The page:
• She was single for six years (remember how we loved her when she was single?!): "I went six years alone. I'm not saying it's for everyone, but it's better to be alone than in a lousy relationship. Work was my escape. I was existing more strongly in my creative world than in my own world... I had to find my own identity and reason for being here, and it couldn't be because of another person."
  • Even after winning her Oscar, she felt inferior, telling Glamour she went home early but if she could have the moment again would "stop being so shy and insecure, and revel in it... and go back to the Vanity Fair party!"
Amazing how a single feature story can change one's opinion. I can sympathise with her insecurities. Plus, we're all a product of our experiences, and I can imagine being married to the controlling Tom Cruise left an indelible mark on Kidman. Added to that, she's also just a shy girl who went to North Sydney Girls' High. Perhaps it's the Christmas spirit, but I feel increasingly compassionate towards her... Botox and all.

Yours truly,
Girl With a Satchel

Mags: Oprah needs to give herself a break

What kind of message does it send to women when one of the most powerful females in the world admits that she is "mad at herself... embarrassed" because she has gained weight?

In the January edition of O The Oprah Magazine, no less than eight pages have been dedicated to the talk show queen's weight battle. Cover line: "How did I let this happen again?". A self-confessed fad and yo-yo dieter, WWD reports Winfrey, who writes the opening and closing essays each issue, "uses more ink in the January one to deconstruct how and why she has gained 40 pounds in four years, reaching 200 pounds." She writes: "I didn't just fall off the wagon. I let the wagon fall on me." She says: “this past year, I took myself off of my own priority list. I wasn’t just low on the list, I wasn’t even on the list.” Winfrey attributes the gain to a slow metabolism, missed meditation and workout sessions and not eating right.

But so what if she wasn't able to maintain the same rigorous exercise and diet regime as Madonna? Clearly she is a woman with more on her plate (no pun intended... sort of) than maintaining some external image to win the approval of her devoted fans. Do other women care if Winfrey is overweight? Would they really respect her any less if she stayed the shape she is now? And, by the same token, would they respect her more if she dropped the surplus pounds?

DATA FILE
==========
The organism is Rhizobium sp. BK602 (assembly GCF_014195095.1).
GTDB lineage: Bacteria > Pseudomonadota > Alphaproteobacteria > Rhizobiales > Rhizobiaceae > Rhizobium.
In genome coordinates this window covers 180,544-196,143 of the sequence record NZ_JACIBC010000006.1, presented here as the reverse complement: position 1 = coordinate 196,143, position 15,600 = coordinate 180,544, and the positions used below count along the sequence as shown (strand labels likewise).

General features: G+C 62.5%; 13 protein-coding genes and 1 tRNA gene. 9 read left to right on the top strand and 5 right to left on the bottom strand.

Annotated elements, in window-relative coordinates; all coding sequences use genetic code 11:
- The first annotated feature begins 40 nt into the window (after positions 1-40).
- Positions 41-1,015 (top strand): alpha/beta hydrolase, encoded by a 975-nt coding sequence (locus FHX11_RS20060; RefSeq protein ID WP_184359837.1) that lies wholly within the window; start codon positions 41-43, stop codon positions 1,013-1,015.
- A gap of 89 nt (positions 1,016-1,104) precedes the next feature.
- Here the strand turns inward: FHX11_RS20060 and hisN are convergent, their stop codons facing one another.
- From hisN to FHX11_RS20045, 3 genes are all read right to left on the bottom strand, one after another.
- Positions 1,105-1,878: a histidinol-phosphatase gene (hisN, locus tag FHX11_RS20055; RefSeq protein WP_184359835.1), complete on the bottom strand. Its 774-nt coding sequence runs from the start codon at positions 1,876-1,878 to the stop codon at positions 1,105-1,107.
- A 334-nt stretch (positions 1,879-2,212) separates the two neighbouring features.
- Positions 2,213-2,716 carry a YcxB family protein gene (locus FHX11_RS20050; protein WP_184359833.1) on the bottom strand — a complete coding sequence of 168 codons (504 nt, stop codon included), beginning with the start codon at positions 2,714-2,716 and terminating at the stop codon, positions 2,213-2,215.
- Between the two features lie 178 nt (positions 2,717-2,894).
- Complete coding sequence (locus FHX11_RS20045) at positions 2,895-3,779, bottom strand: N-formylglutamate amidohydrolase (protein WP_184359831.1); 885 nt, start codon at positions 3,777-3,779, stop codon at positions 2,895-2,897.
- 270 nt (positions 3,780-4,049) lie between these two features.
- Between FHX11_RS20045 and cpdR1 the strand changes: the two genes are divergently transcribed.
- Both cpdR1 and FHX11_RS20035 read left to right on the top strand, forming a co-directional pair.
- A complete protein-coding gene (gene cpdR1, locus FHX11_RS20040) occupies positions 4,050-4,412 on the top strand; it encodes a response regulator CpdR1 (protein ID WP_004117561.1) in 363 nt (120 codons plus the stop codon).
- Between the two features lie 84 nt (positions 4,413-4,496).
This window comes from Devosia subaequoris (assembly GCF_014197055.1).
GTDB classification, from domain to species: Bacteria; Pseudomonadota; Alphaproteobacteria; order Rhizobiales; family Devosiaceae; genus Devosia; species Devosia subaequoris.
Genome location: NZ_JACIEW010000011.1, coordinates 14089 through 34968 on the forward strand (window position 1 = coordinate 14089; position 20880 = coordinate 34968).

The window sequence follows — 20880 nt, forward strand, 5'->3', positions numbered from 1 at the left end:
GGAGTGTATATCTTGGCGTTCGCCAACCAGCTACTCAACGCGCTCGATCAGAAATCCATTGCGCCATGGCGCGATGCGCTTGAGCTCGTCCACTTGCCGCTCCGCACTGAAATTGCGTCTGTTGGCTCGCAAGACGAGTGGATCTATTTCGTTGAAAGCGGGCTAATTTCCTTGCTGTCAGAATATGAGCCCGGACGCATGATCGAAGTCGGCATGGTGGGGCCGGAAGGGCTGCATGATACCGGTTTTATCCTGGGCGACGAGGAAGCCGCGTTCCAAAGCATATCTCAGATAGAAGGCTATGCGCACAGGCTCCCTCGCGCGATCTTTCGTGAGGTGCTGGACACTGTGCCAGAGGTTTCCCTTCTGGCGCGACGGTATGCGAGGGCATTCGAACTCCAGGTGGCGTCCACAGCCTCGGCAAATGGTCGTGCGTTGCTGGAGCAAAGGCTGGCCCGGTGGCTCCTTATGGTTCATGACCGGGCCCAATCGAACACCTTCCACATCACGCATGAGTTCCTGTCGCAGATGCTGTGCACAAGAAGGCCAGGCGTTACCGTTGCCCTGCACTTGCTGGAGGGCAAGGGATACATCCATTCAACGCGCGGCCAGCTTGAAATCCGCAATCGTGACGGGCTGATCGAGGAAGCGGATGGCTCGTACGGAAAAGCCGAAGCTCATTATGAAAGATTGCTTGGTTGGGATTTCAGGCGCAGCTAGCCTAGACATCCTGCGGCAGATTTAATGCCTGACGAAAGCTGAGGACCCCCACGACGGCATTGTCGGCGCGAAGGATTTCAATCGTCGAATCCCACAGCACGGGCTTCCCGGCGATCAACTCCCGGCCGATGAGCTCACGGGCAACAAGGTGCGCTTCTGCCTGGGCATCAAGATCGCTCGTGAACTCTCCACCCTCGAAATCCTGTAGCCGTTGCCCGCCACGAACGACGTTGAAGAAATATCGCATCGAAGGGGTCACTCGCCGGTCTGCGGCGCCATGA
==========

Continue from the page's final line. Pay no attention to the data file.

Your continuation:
The media is prone to celebrating the weight loss of celebrities, for sure (particularly post-birth), but why does Winfrey have to play victim to the same game? Could she not take a stance that says, "Hey, I'm a busy woman running a multi-million dollar empire, and I haven't had a chance to hit the gym"? Sure, being overweight is detrimental to one's health, but how much of our lives should we invest in aspiring to look thinner? It's such a brain suck. We're smarter than that. Admittedly, Winfrey does say in the story that it's not about losing weight but regaining control of her life. Still, pictures (and cover lines) speak louder than the fine print.

The cover shows an image of Winfrey sporting a crop top and toned stomach to rival Britney Spears from the January 2005 cover, juxtaposed with a current shot. She has been reluctant to use full-body shots of herself on recent covers, only allowing headshots and poses that disguised her body.

The new issue will be complemented by a week-long Oprah Winfrey Show series beginning January 5 during which she'll take viewers through five days of advice on health, spirituality, money and relationships.

Yours truly,
Girl With a Satchel
P.S. In the interest of disclosure and honesty, I have battled my fair share of body/mind/soul issues (and still do). Which is, in part, why I feel so impassioned about the representation of women's body image in the media. Diversity and fabulous, three-dimensional women whose lives are not controlled by calories are what we need to see more of in our magazines, people.